The death and resurrection belong together in the New Testament, they go together. Seldom is one mentioned without the other (Mark 8:31, 9:31, 10:34, John 10:17-18, 2:19, Acts 2:23-24, 1 Corinthians 15:1-8, 1 Thessalonians 4:14, 2 Corinthians 5:15, Romans 6:1-4, Luke 24:30-35).

Remember that it is by his death that our sins are dealt with, not the resurrection: the blood brought propitiation, redemption, justification, and reconciliation. Nowhere in the Bible does it mention that Christ rose for our sins. True, had he not been raised, our faith would be in vain and our preaching would be futile. Nothing would be accomplished by his death if he had not been raised from the dead. The gospel emphasizes the cross, since that is the place of victory. The resurrection did not achieve our deliverance from sin and death, but it brought us an assurance of both (1 Peter 1:3, 21).

Entering into Christ’s victory: although the devil has been defeated, he has not yet conceded defeat. He is overthrown but has not been eliminated. Stott mentions a tension between our theology and our experience:

  1. On one hand we are alive, seated and reigning with Christ with powers and principalities under God’s feet.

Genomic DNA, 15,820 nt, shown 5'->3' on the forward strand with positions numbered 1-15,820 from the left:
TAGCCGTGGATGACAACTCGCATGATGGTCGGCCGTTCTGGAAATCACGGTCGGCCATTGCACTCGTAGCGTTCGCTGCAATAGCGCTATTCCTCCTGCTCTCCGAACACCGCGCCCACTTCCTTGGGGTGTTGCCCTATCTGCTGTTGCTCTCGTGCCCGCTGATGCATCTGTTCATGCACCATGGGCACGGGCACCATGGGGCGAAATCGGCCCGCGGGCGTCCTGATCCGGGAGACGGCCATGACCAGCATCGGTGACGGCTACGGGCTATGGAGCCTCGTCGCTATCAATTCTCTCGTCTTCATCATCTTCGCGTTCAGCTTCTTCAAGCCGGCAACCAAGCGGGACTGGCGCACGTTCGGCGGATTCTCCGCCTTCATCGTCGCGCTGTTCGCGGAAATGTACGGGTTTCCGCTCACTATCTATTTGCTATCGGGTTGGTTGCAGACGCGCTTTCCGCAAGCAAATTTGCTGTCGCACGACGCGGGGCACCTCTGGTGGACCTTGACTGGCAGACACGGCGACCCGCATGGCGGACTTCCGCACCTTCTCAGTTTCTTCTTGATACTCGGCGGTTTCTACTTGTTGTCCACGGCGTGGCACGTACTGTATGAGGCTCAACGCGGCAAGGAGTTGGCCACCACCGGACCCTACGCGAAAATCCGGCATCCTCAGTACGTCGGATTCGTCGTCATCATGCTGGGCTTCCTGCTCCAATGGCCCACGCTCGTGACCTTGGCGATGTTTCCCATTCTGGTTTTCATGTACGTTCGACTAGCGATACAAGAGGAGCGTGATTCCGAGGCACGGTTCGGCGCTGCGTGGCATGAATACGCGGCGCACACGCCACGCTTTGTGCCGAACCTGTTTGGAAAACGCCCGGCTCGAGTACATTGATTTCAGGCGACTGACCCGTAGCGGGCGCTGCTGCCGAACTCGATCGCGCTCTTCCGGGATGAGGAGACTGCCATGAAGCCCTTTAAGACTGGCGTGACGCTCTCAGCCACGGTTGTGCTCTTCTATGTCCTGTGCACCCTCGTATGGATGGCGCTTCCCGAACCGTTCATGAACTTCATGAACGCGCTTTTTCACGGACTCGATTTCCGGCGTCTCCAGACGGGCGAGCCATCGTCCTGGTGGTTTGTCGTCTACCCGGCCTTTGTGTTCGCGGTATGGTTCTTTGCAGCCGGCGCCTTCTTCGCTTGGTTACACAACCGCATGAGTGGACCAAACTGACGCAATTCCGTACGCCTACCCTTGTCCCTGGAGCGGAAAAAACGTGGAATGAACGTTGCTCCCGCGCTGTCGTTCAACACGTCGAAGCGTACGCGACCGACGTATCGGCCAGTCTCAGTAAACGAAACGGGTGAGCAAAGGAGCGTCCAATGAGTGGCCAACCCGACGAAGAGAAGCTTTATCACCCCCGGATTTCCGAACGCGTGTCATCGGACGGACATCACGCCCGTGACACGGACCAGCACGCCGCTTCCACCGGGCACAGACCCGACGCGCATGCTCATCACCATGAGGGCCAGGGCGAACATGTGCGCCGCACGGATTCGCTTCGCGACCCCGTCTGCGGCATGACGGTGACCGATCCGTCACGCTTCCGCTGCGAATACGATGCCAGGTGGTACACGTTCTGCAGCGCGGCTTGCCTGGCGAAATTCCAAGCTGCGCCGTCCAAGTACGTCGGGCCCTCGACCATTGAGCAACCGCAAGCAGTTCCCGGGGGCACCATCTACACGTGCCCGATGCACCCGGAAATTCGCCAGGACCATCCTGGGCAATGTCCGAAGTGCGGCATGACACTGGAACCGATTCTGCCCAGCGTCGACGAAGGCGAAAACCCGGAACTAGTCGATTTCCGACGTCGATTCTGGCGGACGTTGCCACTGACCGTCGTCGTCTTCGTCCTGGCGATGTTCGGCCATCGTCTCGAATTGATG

2. On the other hand we warned that spiritual forces have set themselves in opposition to us (as in Ephesians) and have no hope of standing against them without the Lord’s strength.

There is an element of “already” and “not yet.” Triumphalists see the victory and command the dark forces, while defeatists see only the malice of the devil and overlook the victory of Christ. Jesus literally came to confront and defeat the devil and undo the damage he has done.

  1. We are no longer under the tyranny of the Law.
  2. We are no longer under the tyranny of the flesh.
  3. We are no longer under the tyranny of the world.
  4. We are no longer under the tyranny of death.

Men and Accountability, Part 7

Ok, here’s another thought from this passage of Scripture… from an event in the life of Moses and Joshua dealing with accountability and men. (see also Part 1, Part 2, Part 3, Part 4, Part 5, Part 6).